Early in the film, Neil says that by bringing the group together, the filmmakers might be defeating their original purpose of examining class, or socioeconomic, barriers. And, that focus does seem to be forgotten at times in this addition, although, I suspect, for different reasons. Not only has the series taken on more significance than its initial intent, but also, the interviewees are now more concerned with themselves; even on their pasts, there is more reflection and insight. They're looking inward, planning and thinking about their futures and thus looking forward.

Reviewed by Skeeter700 9 /10

A wonderful film in a great series.

What a wonderful series of films! The 'Up' movies are certainly the most interesting documentaries I have seen. Fourteen people from Britain being interviewed every 7 years of their lives on topics as far ranging as education, marriage, politics, and class. I'm not sure what rewards these individuals find in participating in the documentaries, however I find them very generous in sharing themselves so openly with the world.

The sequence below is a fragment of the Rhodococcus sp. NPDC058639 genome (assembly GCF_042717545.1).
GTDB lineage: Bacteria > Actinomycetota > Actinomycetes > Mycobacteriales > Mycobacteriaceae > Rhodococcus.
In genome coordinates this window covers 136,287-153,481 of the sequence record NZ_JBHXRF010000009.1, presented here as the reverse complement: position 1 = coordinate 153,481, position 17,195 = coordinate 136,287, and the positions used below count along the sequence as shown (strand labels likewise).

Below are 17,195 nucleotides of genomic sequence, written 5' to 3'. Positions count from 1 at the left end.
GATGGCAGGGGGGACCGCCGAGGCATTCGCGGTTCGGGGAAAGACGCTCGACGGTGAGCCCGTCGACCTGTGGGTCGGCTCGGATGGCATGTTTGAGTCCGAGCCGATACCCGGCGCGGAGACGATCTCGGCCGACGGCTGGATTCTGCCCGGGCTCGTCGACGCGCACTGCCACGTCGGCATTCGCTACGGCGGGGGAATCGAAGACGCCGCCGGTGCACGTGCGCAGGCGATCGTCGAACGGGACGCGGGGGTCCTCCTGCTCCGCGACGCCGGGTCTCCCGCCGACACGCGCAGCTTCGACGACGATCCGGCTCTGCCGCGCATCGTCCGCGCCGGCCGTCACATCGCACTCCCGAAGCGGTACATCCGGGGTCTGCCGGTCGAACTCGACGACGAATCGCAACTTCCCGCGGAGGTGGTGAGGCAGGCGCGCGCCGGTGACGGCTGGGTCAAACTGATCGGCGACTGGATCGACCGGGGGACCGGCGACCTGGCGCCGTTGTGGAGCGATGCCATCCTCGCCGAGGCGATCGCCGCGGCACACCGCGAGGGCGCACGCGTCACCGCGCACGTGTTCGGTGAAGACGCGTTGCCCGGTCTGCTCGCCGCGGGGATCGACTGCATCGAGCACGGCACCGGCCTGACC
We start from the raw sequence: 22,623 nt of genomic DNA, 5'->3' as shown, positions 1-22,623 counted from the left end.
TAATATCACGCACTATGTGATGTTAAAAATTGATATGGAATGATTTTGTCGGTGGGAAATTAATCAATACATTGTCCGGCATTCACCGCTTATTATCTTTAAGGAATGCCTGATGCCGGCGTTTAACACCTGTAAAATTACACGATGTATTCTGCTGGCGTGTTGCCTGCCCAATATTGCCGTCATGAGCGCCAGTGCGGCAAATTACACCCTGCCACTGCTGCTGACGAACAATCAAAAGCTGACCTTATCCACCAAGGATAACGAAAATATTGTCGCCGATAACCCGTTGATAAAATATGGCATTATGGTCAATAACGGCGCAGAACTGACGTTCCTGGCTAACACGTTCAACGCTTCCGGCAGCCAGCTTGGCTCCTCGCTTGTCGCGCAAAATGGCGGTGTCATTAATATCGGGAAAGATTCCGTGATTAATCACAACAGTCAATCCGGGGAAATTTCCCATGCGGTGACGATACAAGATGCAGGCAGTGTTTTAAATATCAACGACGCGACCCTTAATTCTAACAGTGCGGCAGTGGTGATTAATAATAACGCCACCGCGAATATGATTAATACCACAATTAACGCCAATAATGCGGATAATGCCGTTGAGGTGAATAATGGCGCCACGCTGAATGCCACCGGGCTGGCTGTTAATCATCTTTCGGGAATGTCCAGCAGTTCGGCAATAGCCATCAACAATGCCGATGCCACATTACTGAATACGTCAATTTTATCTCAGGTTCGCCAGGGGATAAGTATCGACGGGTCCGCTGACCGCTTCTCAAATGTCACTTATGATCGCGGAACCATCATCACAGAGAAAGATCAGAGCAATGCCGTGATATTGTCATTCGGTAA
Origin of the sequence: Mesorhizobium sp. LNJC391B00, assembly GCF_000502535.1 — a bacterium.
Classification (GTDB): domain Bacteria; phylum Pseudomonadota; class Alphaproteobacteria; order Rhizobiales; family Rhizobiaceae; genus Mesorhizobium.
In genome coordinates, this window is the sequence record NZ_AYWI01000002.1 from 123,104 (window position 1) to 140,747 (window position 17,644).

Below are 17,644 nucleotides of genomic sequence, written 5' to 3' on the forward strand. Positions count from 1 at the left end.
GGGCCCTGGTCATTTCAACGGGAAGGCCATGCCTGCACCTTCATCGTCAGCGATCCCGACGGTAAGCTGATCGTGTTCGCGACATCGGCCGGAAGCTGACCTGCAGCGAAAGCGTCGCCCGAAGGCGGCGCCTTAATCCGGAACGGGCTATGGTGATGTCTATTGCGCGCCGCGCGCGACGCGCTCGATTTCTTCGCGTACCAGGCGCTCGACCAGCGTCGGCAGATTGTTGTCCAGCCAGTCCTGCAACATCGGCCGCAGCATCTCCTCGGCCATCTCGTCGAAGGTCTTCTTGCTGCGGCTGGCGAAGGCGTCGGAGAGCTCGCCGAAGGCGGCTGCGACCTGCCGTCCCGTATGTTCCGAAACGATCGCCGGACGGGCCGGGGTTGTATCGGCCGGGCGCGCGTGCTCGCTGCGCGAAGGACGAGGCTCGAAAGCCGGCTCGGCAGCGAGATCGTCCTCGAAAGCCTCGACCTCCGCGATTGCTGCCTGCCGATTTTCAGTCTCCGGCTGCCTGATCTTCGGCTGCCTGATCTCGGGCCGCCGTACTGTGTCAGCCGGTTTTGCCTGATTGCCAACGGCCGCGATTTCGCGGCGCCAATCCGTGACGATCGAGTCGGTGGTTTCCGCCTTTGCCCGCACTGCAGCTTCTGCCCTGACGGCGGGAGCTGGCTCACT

21 is perhaps the least interesting of the series. That is not much of a slight considering how exemplary the whole series is. Myself, I voted a 9 for this instalment. 21 suffers from the uncertainty and guardedness that many of the participants seem to be feeling at this age. Many are just finishing their schooling. They are unsure of what they should do next. They lack the distance from their education to make a clear judgements about it. Most have not yet entered a long term relationship or had children. Perhaps the director could have used this state of transition better and improved his film slightly. However, these complaints are small.

21 is significant in that all the individuals are still participating in the film. Seven years later, in '28 Up" the first two people will drop out. As well, at the age of 21, the interviewees are more articulate, thoughtful, and independent then at previous ages.

The theme of the documentary continues to be an investigation into 'class mobility'. Personally, I enjoy watching these people, who are much older then myself, grow up. All change, and yet very few stray very far from who they were at the age of 7. The shy 7 year old girl is a quiet 21 year old. The outgoing and direct 7 year old boy is the same at 21.